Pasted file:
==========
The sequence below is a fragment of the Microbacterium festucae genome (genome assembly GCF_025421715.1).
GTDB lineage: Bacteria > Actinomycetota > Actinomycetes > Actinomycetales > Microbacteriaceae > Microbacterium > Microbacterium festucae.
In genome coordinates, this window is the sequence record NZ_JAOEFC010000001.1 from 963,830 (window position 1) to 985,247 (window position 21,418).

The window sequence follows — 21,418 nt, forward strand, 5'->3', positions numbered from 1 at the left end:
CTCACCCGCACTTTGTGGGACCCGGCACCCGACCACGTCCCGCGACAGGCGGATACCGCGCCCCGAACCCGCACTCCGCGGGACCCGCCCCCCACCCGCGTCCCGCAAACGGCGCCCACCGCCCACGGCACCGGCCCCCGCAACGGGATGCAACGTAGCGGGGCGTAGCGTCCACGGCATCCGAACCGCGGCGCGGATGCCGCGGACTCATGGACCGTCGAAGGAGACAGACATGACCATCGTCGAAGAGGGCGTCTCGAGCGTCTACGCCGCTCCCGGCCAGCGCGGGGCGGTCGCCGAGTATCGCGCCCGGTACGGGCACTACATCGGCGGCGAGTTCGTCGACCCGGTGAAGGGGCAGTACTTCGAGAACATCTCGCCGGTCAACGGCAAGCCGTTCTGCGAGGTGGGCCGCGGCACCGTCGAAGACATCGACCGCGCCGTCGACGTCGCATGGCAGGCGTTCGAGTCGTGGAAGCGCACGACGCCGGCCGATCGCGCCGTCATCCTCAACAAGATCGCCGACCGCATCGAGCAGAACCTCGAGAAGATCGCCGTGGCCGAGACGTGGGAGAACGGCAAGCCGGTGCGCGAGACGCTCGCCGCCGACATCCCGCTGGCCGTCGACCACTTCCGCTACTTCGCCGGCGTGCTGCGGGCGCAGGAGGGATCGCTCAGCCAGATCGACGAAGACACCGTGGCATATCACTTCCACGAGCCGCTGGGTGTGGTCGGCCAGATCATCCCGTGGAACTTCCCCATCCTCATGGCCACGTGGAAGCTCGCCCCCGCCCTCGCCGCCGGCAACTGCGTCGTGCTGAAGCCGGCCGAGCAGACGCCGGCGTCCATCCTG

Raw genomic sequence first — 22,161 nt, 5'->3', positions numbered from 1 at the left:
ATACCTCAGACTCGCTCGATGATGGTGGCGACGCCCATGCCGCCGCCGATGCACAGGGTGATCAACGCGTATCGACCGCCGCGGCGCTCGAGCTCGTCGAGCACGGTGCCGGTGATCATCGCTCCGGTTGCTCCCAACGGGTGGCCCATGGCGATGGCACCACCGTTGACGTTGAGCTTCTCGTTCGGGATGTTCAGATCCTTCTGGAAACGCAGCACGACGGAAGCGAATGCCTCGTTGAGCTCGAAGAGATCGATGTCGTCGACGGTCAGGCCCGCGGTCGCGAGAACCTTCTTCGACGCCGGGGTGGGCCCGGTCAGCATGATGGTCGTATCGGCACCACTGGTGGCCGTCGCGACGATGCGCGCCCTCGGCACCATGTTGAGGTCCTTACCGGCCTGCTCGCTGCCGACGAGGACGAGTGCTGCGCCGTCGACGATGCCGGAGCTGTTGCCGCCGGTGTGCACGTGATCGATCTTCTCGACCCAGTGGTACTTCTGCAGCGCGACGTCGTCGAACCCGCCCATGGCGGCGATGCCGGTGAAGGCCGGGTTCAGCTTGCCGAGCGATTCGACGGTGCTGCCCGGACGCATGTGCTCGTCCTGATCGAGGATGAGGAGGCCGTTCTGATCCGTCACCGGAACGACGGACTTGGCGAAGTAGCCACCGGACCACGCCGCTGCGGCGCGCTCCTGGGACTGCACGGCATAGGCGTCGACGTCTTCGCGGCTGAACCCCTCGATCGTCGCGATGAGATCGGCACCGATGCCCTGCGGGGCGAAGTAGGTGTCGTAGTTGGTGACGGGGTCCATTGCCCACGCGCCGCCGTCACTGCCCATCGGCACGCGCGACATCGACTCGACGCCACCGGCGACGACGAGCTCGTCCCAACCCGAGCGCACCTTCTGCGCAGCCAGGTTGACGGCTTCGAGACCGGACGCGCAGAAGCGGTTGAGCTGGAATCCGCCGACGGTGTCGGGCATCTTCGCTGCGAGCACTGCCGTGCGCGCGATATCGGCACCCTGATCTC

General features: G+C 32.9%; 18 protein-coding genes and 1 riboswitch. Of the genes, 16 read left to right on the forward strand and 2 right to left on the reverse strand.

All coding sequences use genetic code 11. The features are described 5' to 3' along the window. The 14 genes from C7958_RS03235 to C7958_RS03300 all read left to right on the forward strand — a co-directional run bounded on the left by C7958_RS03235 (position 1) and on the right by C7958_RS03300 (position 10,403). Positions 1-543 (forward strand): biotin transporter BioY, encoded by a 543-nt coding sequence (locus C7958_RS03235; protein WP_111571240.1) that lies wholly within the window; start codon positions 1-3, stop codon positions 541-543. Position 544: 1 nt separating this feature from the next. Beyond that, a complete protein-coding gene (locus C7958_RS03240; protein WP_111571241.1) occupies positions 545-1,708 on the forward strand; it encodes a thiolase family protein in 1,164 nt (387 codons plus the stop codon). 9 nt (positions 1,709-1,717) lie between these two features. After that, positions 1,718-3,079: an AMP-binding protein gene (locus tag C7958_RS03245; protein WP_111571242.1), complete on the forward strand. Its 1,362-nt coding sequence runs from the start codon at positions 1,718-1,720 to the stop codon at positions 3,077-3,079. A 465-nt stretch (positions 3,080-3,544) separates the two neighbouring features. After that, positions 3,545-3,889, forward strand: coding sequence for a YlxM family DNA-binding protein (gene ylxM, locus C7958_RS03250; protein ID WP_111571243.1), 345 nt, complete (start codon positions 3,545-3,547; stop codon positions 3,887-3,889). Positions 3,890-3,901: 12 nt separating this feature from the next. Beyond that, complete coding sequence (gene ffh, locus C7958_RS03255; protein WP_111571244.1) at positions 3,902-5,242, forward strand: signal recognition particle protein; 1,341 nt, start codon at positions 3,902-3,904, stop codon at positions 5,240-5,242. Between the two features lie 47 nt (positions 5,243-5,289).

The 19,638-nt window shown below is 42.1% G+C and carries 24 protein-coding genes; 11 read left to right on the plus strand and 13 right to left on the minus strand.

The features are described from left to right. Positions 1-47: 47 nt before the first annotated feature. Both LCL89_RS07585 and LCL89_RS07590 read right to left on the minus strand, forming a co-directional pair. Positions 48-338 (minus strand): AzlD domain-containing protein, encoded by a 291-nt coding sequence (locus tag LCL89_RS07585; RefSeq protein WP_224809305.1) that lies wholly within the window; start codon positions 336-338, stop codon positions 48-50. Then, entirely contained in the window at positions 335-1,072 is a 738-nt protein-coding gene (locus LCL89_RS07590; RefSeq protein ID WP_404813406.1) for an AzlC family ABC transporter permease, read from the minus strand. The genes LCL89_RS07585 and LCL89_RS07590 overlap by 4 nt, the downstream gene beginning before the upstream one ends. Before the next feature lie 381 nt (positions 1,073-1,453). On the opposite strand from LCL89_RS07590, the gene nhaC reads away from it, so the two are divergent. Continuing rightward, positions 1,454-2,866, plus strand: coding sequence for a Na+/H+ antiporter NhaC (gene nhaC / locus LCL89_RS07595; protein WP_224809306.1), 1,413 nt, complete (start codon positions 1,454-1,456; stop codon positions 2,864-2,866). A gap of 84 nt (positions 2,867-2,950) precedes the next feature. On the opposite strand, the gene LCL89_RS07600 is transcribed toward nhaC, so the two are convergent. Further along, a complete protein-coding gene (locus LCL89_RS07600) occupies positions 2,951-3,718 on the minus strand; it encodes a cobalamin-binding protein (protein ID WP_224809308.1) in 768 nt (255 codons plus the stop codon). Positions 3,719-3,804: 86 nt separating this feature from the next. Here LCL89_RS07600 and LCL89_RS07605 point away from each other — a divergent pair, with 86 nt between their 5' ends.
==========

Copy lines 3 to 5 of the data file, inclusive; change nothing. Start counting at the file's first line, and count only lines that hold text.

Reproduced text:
In genome coordinates, this window is the sequence record NZ_JAOEFC010000001.1 from 963,830 (window position 1) to 985,247 (window position 21,418).

The window sequence follows — 21,418 nt, forward strand, 5'->3', positions numbered from 1 at the left end:
CTCACCCGCACTTTGTGGGACCCGGCACCCGACCACGTCCCGCGACAGGCGGATACCGCGCCCCGAACCCGCACTCCGCGGGACCCGCCCCCCACCCGCGTCCCGCAAACGGCGCCCACCGCCCACGGCACCGGCCCCCGCAACGGGATGCAACGTAGCGGGGCGTAGCGTCCACGGCATCCGAACCGCGGCGCGGATGCCGCGGACTCATGGACCGTCGAAGGAGACAGACATGACCATCGTCGAAGAGGGCGTCTCGAGCGTCTACGCCGCTCCCGGCCAGCGCGGGGCGGTCGCCGAGTATCGCGCCCGGTACGGGCACTACATCGGCGGCGAGTTCGTCGACCCGGTGAAGGGGCAGTACTTCGAGAACATCTCGCCGGTCAACGGCAAGCCGTTCTGCGAGGTGGGCCGCGGCACCGTCGAAGACATCGACCGCGCCGTCGACGTCGCATGGCAGGCGTTCGAGTCGTGGAAGCGCACGACGCCGGCCGATCGCGCCGTCATCCTCAACAAGATCGCCGACCGCATCGAGCAGAACCTCGAGAAGATCGCCGTGGCCGAGACGTGGGAGAACGGCAAGCCGGTGCGCGAGACGCTCGCCGCCGACATCCCGCTGGCCGTCGACCACTTCCGCTACTTCGCCGGCGTGCTGCGGGCGCAGGAGGGATCGCTCAGCCAGATCGACGAAGACACCGTGGCATATCACTTCCACGAGCCGCTGGGTGTGGTCGGCCAGATCATCCCGTGGAACTTCCCCATCCTCATGGCCACGTGGAAGCTCGCCCCCGCCCTCGCCGCCGGCAACTGCGTCGTGCTGAAGCCGGCCGAGCAGACGCCGGCGTCCATCCTG